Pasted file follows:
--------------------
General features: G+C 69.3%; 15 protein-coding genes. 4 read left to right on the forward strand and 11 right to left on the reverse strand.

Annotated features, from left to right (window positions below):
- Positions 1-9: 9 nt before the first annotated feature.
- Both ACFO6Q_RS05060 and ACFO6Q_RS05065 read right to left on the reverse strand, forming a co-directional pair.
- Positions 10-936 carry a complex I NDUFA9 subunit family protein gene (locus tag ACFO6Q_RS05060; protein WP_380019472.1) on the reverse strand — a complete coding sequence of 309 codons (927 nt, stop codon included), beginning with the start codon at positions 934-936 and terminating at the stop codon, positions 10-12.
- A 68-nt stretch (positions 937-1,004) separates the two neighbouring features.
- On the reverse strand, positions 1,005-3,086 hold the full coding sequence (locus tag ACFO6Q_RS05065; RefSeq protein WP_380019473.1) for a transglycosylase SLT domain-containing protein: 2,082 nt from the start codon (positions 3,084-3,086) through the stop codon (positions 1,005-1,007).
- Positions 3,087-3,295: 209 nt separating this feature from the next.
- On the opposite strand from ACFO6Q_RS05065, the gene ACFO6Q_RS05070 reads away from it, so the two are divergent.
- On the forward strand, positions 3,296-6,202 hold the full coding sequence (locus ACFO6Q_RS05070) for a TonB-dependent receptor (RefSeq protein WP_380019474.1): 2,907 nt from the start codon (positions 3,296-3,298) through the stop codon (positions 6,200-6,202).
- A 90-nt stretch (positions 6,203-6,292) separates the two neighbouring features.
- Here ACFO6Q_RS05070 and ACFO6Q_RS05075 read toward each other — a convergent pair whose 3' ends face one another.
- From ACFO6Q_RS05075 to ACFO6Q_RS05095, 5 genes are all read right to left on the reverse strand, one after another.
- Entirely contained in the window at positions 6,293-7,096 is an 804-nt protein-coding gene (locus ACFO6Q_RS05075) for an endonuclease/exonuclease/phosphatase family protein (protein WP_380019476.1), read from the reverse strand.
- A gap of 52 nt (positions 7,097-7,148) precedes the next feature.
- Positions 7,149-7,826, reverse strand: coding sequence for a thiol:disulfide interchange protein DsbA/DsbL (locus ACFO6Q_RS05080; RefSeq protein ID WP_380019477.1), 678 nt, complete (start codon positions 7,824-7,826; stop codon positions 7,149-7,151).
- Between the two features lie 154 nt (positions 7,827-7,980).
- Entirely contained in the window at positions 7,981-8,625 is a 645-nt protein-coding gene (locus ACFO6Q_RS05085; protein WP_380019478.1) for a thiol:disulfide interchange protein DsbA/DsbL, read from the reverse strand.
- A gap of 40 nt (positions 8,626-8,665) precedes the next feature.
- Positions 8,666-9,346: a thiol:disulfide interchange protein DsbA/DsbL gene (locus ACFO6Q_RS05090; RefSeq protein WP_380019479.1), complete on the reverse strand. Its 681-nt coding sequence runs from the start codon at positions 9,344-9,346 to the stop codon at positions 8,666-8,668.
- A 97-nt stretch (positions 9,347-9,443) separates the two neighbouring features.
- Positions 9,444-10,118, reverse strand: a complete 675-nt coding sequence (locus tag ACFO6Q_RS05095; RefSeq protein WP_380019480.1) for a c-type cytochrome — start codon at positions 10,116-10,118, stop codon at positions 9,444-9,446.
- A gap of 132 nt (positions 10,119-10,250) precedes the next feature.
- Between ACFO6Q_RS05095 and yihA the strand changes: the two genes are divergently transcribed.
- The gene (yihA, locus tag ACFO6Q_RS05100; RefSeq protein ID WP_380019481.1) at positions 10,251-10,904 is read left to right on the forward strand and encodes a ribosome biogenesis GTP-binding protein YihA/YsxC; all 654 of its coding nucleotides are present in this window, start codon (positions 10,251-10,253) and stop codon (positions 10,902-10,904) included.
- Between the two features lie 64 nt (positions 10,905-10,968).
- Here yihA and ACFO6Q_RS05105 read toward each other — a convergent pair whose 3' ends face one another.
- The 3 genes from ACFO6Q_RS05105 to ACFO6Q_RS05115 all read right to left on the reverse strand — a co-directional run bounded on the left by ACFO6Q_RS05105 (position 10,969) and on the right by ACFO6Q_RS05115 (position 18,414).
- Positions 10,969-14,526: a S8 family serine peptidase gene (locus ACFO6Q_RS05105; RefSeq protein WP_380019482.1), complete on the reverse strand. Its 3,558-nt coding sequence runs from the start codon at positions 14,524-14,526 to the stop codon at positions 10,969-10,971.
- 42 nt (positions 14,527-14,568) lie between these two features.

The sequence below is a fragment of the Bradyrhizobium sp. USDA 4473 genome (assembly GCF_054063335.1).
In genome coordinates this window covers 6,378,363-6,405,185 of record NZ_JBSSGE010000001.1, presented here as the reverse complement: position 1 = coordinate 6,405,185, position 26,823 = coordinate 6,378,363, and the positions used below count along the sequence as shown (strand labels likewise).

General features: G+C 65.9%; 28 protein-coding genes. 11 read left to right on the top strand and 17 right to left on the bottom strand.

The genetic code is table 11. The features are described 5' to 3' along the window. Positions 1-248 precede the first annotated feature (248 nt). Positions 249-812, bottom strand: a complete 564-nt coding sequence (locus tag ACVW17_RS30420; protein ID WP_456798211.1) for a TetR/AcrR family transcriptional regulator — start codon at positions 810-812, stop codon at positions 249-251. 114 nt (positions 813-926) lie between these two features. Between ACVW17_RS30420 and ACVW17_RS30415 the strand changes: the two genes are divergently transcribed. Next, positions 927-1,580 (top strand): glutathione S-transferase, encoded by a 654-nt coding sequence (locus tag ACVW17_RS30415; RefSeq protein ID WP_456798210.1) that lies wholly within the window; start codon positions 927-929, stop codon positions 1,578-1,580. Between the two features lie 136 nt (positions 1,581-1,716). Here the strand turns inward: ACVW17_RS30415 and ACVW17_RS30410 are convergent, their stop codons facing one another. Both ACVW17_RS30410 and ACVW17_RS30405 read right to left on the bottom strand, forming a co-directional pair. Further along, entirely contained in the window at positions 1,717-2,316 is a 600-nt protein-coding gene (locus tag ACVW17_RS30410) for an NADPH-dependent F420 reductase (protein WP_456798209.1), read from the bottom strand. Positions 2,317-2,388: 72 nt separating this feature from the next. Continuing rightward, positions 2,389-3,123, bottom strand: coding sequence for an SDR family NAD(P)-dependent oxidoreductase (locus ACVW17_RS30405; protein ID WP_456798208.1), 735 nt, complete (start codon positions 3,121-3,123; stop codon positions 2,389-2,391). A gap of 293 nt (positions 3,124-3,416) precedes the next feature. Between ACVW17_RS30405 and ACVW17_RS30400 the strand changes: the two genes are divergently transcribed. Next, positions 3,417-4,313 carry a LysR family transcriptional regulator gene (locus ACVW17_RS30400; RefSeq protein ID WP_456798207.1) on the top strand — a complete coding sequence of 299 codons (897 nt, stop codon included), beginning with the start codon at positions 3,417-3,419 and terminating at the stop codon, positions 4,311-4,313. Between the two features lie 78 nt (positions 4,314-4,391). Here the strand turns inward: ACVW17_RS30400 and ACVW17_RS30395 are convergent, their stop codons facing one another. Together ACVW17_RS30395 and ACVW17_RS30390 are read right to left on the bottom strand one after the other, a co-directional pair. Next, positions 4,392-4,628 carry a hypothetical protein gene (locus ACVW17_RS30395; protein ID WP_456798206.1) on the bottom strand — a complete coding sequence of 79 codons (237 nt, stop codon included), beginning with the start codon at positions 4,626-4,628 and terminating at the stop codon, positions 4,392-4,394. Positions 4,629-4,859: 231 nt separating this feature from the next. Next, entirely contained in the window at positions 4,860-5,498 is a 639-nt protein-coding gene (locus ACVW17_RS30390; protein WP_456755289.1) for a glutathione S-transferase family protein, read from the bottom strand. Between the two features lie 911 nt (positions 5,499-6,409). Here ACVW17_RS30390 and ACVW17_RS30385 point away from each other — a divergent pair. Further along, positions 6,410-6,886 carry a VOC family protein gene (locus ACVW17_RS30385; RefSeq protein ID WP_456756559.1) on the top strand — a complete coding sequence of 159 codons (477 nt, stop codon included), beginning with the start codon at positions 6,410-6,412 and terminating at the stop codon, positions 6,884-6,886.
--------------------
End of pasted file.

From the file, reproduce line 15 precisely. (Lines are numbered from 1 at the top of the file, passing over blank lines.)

- A gap of 52 nt (positions 7,097-7,148) precedes the next feature.